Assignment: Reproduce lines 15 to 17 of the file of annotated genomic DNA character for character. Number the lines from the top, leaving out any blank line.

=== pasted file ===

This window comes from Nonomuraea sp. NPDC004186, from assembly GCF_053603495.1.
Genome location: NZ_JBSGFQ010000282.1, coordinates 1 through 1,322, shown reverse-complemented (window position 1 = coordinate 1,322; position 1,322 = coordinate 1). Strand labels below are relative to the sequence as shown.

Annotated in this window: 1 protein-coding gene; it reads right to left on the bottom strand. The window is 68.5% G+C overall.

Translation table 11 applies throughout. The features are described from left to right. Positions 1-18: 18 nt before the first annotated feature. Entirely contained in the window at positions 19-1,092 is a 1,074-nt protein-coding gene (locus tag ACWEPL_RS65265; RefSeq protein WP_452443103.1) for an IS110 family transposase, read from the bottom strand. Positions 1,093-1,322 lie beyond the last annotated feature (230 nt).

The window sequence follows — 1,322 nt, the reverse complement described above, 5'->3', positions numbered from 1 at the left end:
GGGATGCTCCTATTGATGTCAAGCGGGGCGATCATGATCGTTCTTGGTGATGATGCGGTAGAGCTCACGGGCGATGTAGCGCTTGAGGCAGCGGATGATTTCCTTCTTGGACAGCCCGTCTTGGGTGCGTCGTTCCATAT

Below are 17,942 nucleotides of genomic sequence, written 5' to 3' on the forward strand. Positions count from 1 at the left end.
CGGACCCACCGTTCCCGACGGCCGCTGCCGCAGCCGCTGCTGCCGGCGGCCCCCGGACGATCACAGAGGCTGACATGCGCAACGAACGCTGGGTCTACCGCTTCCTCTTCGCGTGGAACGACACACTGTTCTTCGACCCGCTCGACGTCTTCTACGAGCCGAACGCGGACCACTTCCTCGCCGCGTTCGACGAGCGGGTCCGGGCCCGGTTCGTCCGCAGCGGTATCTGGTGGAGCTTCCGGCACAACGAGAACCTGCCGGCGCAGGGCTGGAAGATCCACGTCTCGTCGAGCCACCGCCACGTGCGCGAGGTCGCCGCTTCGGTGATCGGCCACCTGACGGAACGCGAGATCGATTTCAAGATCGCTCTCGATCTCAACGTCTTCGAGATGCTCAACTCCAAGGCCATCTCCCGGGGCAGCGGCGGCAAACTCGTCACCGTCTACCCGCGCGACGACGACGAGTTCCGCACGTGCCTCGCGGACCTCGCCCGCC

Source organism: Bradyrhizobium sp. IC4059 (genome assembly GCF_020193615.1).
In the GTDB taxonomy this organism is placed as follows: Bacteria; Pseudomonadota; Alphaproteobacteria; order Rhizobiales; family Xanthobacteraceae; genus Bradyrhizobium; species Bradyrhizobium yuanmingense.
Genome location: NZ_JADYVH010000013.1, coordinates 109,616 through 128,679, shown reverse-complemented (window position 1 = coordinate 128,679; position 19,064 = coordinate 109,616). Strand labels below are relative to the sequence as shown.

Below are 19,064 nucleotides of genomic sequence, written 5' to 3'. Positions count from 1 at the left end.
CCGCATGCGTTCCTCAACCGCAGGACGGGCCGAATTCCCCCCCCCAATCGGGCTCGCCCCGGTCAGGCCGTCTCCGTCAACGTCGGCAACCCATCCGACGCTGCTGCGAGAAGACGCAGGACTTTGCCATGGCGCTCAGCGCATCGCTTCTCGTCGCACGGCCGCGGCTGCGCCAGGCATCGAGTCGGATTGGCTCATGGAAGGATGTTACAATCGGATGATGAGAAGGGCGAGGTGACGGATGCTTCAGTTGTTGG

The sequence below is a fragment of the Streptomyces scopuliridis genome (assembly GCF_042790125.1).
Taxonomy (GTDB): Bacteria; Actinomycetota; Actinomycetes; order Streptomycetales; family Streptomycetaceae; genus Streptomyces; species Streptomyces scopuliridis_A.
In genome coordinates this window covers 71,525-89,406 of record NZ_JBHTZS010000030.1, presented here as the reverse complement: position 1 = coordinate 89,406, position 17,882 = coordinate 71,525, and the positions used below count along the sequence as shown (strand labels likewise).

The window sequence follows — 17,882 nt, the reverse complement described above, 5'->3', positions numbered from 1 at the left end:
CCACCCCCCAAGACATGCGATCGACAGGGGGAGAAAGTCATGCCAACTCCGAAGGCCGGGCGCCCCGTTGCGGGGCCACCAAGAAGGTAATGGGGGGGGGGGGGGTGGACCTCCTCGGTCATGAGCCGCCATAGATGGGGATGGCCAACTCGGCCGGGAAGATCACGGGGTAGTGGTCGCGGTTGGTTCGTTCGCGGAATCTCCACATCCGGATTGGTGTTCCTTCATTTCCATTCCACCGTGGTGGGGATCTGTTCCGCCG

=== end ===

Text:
Taxonomy (GTDB): Bacteria; Actinomycetota; Actinomycetes; order Streptomycetales; family Streptomycetaceae; genus Streptomyces; species Streptomyces scopuliridis_A.
In genome coordinates this window covers 71,525-89,406 of record NZ_JBHTZS010000030.1, presented here as the reverse complement: position 1 = coordinate 89,406, position 17,882 = coordinate 71,525, and the positions used below count along the sequence as shown (strand labels likewise).

The window sequence follows — 17,882 nt, the reverse complement described above, 5'->3', positions numbered from 1 at the left end: